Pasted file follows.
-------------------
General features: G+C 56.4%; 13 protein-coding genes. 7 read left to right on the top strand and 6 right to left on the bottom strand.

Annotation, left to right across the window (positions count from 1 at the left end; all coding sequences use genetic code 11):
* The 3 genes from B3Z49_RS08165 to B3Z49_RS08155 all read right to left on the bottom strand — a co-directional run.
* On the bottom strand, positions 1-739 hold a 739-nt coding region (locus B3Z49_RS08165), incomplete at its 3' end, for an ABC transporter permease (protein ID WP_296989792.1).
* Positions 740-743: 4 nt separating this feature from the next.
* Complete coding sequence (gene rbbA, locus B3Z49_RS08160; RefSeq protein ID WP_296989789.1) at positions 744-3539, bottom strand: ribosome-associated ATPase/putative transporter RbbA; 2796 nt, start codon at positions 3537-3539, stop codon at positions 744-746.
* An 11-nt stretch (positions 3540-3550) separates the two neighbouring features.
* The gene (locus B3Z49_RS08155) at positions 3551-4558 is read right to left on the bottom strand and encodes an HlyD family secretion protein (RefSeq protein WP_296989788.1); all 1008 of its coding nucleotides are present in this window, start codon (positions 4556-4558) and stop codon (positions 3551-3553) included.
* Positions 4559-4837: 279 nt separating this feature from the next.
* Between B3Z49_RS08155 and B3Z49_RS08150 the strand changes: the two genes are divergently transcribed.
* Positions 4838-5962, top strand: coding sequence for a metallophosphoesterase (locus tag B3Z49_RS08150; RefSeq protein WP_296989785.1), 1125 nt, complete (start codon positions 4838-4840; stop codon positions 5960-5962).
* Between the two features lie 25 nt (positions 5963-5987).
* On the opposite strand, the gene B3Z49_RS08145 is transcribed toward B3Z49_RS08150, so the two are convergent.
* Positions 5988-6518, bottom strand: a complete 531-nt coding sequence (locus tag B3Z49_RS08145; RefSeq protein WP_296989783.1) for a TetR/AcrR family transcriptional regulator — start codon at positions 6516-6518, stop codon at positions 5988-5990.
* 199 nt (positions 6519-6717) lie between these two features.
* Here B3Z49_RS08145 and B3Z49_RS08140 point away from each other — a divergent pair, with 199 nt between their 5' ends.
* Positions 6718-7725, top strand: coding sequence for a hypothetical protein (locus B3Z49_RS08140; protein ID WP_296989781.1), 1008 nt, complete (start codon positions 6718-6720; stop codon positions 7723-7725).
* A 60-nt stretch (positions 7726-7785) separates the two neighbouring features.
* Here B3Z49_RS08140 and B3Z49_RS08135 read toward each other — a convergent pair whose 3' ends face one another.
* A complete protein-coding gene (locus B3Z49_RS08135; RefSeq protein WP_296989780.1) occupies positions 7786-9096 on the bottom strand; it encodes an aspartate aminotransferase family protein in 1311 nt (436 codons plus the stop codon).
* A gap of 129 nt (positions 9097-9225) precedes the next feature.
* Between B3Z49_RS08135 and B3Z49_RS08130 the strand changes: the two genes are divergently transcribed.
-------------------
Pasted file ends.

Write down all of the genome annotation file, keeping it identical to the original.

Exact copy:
General features: G+C 56.4%; 13 protein-coding genes. 7 read left to right on the top strand and 6 right to left on the bottom strand.

Annotation, left to right across the window (positions count from 1 at the left end; all coding sequences use genetic code 11):
* The 3 genes from B3Z49_RS08165 to B3Z49_RS08155 all read right to left on the bottom strand — a co-directional run.
* On the bottom strand, positions 1-739 hold a 739-nt coding region (locus B3Z49_RS08165), incomplete at its 3' end, for an ABC transporter permease (protein ID WP_296989792.1).
* Positions 740-743: 4 nt separating this feature from the next.
* Complete coding sequence (gene rbbA, locus B3Z49_RS08160; RefSeq protein ID WP_296989789.1) at positions 744-3539, bottom strand: ribosome-associated ATPase/putative transporter RbbA; 2796 nt, start codon at positions 3537-3539, stop codon at positions 744-746.
* An 11-nt stretch (positions 3540-3550) separates the two neighbouring features.
* The gene (locus B3Z49_RS08155) at positions 3551-4558 is read right to left on the bottom strand and encodes an HlyD family secretion protein (RefSeq protein WP_296989788.1); all 1008 of its coding nucleotides are present in this window, start codon (positions 4556-4558) and stop codon (positions 3551-3553) included.
* Positions 4559-4837: 279 nt separating this feature from the next.
* Between B3Z49_RS08155 and B3Z49_RS08150 the strand changes: the two genes are divergently transcribed.
* Positions 4838-5962, top strand: coding sequence for a metallophosphoesterase (locus tag B3Z49_RS08150; RefSeq protein WP_296989785.1), 1125 nt, complete (start codon positions 4838-4840; stop codon positions 5960-5962).
* Between the two features lie 25 nt (positions 5963-5987).
* On the opposite strand, the gene B3Z49_RS08145 is transcribed toward B3Z49_RS08150, so the two are convergent.
* Positions 5988-6518, bottom strand: a complete 531-nt coding sequence (locus tag B3Z49_RS08145; RefSeq protein WP_296989783.1) for a TetR/AcrR family transcriptional regulator — start codon at positions 6516-6518, stop codon at positions 5988-5990.
* 199 nt (positions 6519-6717) lie between these two features.
* Here B3Z49_RS08145 and B3Z49_RS08140 point away from each other — a divergent pair, with 199 nt between their 5' ends.
* Positions 6718-7725, top strand: coding sequence for a hypothetical protein (locus B3Z49_RS08140; protein ID WP_296989781.1), 1008 nt, complete (start codon positions 6718-6720; stop codon positions 7723-7725).
* A 60-nt stretch (positions 7726-7785) separates the two neighbouring features.
* Here B3Z49_RS08140 and B3Z49_RS08135 read toward each other — a convergent pair whose 3' ends face one another.
* A complete protein-coding gene (locus B3Z49_RS08135; RefSeq protein WP_296989780.1) occupies positions 7786-9096 on the bottom strand; it encodes an aspartate aminotransferase family protein in 1311 nt (436 codons plus the stop codon).
* A gap of 129 nt (positions 9097-9225) precedes the next feature.
* Between B3Z49_RS08135 and B3Z49_RS08130 the strand changes: the two genes are divergently transcribed.